Despite being held in custody, looking frail and getting rolled into court in a pink wheelchair, New York real estate heir Robert Durst is considered a danger to witnesses in the murder case against him, a prosecutor said.
Citing his $100 million worth and allegations that Durst knocked off his best friend, who was a witness in the 1982 disappearance of his wife, Deputy District Attorney John Lewin said that he wants to record video of testimony in case witnesses die or are killed before trial.
Witnesses are concerned about their safety, Lewin said Wednesday. He wants to preserve testimony from an unnamed witness "who has very important information" and Dr. Albert Kuperman, 85, who may have been the last person Kathleen Durst spoke with before her disappearance in New York.
The testimony would only be used at trial if the witnesses aren't available to testify.
"If Dr. Kuperman passes away," Lewin said, "we can't go back later and figure out anything he would have said. ... There is one way and one way only for this to become an issue. ... The witness at the conditional examination would then have to disappear, die or be murdered."
Defense lawyers objected to the suggestion that Durst, 73, posed a threat to anyone.
"That a man in a wheelchair is a threat to an 85-year-old doctor in New York," attorney David Chesnoff said, "is just hyperbole."
Chesnoff also challenged Lewin's suggestion that Durst killed and dismembered a Galveston, Texas, neighbor in 2001 because he was also a witness. Durst, who had been hiding out in Texas disguised as a mute woman, was acquitted of murder after claiming he killed the man in self-defense.
Lewin replaced the facts of the case with his own interpretation, Chesnoff said.
Judge Mark Windham set a Jan. 6 hearing in Los Angeles Superior Court to discuss the conditional testimony, though he tentatively set a Feb. 14 hearing for the testimony from the two witnesses.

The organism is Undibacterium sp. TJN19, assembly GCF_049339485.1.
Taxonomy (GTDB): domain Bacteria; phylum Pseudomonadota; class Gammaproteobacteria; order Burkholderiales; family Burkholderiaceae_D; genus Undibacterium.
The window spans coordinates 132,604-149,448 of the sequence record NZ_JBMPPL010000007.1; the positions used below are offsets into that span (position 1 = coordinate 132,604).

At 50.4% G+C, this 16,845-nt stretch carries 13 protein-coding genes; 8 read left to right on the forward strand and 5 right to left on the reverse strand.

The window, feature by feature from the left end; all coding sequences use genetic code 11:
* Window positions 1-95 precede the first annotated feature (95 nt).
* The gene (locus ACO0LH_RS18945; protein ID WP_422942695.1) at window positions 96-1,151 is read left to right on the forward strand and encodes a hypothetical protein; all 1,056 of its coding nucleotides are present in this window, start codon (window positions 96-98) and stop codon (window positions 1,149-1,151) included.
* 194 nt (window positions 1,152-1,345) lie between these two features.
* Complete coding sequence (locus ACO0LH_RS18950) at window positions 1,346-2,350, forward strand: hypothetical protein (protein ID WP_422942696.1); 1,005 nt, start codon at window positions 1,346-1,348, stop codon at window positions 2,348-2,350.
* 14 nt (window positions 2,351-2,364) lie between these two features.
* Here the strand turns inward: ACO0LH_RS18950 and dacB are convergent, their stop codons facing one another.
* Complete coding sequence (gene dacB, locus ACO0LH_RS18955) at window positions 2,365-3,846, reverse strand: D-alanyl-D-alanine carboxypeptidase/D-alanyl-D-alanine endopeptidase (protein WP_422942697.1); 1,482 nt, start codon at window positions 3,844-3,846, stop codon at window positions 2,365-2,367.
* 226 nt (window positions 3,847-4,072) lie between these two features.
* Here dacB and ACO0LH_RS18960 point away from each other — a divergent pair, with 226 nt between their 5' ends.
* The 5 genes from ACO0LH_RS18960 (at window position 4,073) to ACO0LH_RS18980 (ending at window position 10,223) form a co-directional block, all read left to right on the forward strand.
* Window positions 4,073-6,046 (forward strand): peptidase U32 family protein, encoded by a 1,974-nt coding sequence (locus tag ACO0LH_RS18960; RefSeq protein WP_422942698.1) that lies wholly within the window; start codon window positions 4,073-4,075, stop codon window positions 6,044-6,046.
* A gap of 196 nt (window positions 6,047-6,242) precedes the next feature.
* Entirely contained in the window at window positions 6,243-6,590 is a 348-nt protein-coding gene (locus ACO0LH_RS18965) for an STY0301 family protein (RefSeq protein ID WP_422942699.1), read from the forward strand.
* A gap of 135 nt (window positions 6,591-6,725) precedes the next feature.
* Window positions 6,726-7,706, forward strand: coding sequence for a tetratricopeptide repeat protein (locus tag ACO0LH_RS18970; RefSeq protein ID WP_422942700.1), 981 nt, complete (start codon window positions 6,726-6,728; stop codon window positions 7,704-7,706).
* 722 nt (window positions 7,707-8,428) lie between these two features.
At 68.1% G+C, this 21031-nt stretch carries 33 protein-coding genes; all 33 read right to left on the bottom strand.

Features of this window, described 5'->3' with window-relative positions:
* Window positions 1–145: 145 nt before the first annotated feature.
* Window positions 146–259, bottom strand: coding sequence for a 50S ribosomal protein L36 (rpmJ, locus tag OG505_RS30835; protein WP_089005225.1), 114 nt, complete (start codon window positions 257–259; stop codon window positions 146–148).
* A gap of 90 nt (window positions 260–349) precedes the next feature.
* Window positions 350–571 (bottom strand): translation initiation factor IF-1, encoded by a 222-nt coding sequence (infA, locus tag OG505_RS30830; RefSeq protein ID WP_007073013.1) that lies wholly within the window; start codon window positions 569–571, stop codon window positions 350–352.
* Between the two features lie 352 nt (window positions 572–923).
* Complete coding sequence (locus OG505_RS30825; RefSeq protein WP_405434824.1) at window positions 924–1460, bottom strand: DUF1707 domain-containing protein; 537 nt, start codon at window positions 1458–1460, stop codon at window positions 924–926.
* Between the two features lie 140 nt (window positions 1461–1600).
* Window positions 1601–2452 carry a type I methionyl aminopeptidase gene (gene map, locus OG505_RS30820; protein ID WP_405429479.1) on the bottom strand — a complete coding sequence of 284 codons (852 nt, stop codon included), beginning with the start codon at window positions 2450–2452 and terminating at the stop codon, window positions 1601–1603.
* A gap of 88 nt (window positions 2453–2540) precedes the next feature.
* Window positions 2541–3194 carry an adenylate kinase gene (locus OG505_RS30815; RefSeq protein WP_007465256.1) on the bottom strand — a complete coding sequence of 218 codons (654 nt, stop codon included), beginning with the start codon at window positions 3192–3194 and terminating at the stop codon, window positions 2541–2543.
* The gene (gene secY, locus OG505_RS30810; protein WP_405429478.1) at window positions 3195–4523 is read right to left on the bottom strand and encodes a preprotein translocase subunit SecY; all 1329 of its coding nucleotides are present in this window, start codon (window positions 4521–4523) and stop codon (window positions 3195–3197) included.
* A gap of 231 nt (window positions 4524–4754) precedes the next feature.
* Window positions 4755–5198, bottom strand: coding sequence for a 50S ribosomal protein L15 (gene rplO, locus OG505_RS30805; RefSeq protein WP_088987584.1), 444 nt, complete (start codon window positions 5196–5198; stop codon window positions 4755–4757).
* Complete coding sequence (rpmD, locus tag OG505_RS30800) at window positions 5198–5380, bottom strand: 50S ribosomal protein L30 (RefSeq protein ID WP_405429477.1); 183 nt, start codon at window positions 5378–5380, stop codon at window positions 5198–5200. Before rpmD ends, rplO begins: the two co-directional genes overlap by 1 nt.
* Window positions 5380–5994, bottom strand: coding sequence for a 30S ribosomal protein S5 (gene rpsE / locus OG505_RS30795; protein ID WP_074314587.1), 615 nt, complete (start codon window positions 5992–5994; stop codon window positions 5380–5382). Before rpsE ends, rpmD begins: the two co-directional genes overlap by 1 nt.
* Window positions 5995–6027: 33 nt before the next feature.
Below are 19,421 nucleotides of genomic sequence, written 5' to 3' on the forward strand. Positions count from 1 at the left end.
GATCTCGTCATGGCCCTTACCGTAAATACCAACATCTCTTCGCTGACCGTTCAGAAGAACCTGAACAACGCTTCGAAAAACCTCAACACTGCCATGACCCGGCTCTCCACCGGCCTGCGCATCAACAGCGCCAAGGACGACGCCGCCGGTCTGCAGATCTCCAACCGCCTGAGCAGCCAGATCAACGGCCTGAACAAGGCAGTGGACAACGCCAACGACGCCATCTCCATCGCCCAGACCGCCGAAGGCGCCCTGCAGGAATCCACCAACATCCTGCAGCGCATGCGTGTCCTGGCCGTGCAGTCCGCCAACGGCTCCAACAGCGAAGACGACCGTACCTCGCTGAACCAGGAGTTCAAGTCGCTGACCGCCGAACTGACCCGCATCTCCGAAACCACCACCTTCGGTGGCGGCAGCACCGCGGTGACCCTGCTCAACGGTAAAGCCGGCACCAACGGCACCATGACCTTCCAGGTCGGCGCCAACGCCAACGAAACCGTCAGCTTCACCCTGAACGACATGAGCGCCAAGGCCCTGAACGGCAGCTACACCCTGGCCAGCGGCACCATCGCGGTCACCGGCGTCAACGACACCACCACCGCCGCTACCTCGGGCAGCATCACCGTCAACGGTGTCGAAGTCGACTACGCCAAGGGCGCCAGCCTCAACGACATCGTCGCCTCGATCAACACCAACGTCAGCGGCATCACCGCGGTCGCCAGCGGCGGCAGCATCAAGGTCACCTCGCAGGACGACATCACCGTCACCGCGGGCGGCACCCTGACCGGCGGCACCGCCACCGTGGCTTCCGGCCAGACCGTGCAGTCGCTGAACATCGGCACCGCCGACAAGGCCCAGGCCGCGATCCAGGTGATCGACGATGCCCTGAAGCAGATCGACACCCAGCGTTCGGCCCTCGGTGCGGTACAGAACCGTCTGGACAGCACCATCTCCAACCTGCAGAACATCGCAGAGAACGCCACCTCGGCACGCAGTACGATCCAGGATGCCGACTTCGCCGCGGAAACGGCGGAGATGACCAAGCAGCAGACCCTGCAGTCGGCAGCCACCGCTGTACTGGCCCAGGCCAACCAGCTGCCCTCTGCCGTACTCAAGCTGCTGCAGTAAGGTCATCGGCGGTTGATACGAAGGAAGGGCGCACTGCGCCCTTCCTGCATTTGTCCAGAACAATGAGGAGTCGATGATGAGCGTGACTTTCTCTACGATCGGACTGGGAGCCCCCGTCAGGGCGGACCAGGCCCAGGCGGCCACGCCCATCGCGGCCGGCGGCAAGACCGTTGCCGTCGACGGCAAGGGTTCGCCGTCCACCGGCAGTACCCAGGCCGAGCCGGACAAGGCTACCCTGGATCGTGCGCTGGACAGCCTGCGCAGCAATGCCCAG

Durst has pleaded not guilty to one count of murder in the killing of Susan Berman just before Christmas in 2000.
At the time, she reportedly was planning to speak with investigators about his wife's suspected slaying. She had served as an unofficial spokeswoman for Durst, her close friend from college days.
Durst was nabbed in New Orleans last year just before the final installment of a six-part documentary, "The Jinx: The Life and Deaths of Robert Durst," aired on HBO.
Prosecutors said police moved in to arrest him because they feared he would flee after seeing the damning conclusion that ended with him walking off camera with a live microphone and muttering to himself: "There it is. You're caught! What the hell did I do? Killed them all, of course."
In the moments before he uttered those words, filmmakers had confronted Durst with a letter anonymously sent to police in 2000 tipping them to the location of Berman's "cadaver" that matched handwriting on a letter he had sent her years before. Both envelopes misspelled her Beverly Hills address as "Beverley."
Durst acknowledged in a nearly three-hour interrogation after his arrest with Lewin that he was in the process of fleeing when he was arrested. He was found in a hotel with a false Texas ID, more than $40,000 cash, bags of marijuana, a .38-caliber revolver, a map folded to show Louisiana and Cuba, and a flesh-toned latex mask with salt-and-pepper hair.
The defense objected to taking any testimony before they have been provided with evidence in the case and without enough advance notice of the names of conditional witnesses.
Prosecutors have said they might want to record conditional testimony from eight to 10 witnesses and won't provide their names until shortly before any hearing, Chesnoff said.
The defense attacked Lewin for publicly filing a transcript and audio of his lengthy interview with Durst, which they claimed was improperly conducted and violated their client's rights. That issue is likely to be the subject of future arguments over the admissibility of the statement.
"I'm not going to be spreading the evidence in the public record," defense attorney Dick DeGuerin said outside court. "I'm very critical about that ... so we're not going to be guilty of the same thing."